Amid transfer station flap, solid waste votes to give raises

Aug 19, 2012 By Martin Reed, Staff Writer

In an effort to retain their employees and compete with the county roads department, solid waste leaders have voted to implement pay increases for their employees.

"Our pay scale is low," Fremont County Solid Waste Disposal District superintendent Andy Frey told board members. "We are struggling to keep staff here."

The eventual 4-2 approval on Aug. 13 came after an initial tie vote by the board for the increase that affects all employees and costs the district an extra $164,000 annually.

Board member Dave Hines expressed concern about public perception of the matter, imagining how the pay increase will be received amid the controversy surrounding the new schedules at trash transfer stations.

"They may deserve it, but we're going into crunch time. It may be in the budget, but it's going to go like the transfer stations," Hines said. "It's going to hit the paper."

After continuing discussions on the matter following the first failed vote, Hines decided to change his stance on the matter. He warned the pay increases will not stay competitive when other employers, especially in the energy industry, begin hiring.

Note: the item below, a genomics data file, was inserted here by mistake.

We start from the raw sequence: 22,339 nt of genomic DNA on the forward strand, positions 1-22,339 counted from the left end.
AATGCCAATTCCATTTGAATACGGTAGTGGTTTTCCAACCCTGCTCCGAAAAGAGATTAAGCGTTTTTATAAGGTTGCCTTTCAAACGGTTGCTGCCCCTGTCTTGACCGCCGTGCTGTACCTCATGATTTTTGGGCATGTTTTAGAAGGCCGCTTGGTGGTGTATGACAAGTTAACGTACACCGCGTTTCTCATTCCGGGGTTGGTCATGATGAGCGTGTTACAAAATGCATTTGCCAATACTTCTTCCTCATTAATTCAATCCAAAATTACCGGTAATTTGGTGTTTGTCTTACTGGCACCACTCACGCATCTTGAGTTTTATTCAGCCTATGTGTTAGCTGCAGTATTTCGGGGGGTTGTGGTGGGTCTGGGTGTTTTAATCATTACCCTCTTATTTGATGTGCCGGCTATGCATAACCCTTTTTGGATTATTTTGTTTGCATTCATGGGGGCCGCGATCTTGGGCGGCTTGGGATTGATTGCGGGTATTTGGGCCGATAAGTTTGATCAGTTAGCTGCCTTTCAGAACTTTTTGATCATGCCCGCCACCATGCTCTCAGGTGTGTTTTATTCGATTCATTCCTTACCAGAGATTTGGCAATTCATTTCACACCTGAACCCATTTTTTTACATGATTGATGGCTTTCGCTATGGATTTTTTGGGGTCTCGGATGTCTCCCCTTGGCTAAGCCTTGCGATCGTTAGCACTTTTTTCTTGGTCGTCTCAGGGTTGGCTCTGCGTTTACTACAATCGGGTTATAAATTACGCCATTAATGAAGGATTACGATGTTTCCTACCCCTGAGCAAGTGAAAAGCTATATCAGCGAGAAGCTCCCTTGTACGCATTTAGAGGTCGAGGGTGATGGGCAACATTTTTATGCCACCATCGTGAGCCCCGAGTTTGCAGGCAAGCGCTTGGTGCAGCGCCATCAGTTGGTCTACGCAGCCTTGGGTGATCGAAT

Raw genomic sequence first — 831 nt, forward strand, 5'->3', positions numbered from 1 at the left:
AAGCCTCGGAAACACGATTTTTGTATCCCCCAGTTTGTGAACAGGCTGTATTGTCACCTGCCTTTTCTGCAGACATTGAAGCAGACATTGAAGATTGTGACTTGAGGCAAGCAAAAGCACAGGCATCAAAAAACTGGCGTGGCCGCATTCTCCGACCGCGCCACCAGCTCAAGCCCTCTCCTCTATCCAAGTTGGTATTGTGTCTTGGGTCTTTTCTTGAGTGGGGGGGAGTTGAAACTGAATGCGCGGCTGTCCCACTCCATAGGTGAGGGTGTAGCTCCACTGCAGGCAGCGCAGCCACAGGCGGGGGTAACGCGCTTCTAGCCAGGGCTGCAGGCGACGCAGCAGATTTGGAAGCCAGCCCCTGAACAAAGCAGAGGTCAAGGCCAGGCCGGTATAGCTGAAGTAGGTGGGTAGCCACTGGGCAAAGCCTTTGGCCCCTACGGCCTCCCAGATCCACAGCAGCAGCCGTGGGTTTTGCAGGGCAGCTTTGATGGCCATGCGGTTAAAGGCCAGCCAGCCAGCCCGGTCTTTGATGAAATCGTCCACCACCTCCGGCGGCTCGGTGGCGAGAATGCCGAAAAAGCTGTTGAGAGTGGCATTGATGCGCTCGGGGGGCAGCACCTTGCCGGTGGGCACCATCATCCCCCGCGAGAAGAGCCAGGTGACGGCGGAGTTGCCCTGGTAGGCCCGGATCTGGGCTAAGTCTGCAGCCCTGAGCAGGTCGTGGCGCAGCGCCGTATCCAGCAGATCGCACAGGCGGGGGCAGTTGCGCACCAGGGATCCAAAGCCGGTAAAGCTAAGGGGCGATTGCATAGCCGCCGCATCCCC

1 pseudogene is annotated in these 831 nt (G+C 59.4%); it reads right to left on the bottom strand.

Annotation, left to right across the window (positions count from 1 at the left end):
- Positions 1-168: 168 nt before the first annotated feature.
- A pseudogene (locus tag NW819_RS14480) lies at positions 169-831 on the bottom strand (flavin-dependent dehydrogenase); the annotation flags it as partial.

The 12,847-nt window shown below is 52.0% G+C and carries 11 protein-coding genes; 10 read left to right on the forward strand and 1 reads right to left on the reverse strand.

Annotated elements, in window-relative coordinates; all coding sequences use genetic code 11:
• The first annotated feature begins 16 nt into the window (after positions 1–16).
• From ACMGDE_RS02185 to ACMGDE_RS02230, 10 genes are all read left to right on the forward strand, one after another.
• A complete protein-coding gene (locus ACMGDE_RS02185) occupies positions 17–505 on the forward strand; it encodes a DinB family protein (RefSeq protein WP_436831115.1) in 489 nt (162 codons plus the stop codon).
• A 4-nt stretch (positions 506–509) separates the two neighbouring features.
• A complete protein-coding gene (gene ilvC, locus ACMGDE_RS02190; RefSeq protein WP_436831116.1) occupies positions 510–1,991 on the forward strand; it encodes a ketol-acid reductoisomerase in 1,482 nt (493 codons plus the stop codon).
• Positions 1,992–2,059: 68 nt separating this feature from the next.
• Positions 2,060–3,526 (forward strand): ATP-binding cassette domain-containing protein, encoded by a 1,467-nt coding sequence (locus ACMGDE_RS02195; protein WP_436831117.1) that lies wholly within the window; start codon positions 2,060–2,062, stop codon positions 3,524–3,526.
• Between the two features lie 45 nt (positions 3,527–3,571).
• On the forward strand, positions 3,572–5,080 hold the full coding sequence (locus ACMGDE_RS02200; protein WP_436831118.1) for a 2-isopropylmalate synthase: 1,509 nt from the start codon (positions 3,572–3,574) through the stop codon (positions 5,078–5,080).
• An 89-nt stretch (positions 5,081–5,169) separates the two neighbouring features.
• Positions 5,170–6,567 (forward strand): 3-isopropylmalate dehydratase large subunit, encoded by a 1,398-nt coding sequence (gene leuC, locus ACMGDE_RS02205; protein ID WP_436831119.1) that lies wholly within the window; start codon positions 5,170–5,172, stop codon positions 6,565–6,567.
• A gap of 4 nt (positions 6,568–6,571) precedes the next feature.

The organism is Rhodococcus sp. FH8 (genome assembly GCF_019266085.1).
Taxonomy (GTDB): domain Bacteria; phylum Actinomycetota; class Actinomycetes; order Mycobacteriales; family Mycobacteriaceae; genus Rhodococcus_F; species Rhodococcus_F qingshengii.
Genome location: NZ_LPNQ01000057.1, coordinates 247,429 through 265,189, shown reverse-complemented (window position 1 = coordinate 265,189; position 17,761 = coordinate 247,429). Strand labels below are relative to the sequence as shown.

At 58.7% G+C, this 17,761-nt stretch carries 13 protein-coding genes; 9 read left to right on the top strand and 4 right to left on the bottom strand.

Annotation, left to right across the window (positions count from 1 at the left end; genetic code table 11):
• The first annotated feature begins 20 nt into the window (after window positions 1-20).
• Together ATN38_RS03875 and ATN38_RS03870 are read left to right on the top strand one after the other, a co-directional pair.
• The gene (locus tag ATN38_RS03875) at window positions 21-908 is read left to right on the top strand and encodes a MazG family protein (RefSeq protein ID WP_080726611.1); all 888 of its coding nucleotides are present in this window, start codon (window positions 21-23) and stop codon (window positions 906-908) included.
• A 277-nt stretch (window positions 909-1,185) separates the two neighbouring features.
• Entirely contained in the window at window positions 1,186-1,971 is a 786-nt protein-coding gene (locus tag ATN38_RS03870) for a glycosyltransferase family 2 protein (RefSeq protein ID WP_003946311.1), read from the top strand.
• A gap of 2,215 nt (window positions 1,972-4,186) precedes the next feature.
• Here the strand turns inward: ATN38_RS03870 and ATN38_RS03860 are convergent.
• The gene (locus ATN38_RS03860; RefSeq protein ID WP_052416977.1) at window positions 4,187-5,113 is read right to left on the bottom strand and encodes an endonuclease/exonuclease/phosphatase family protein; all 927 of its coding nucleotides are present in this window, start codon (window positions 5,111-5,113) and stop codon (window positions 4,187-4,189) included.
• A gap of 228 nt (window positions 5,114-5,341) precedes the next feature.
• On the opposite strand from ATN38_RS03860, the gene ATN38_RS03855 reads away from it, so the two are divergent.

"If there's an opportunity across the fence, they're going to take it," Hines said. "Like I said, down the road a little bit in the next (boom-bust) cycle -- I hope I'm proven wrong -- they'll jump."

The pay adjustment, as solid waste officials call it, brings non-commercial driver's license staff and office personnel to at least $15.50 an hour, or $32,240 annually.

Commercial driver's license operators will make at least $36,0000 annually, while employees making more than the new minimum amounts will get a 3.6 percent cost-of-living adjustment.

CDL operators were making $28,200 annually to start, compared to county road and bridge department employees starting at $36,000 to $38,000, according to a memo provided to solid waste board members.

In the memo, Frey stated that four to six solid waste employees apply for each opening at the county roads department "as a means of improving their quality of life."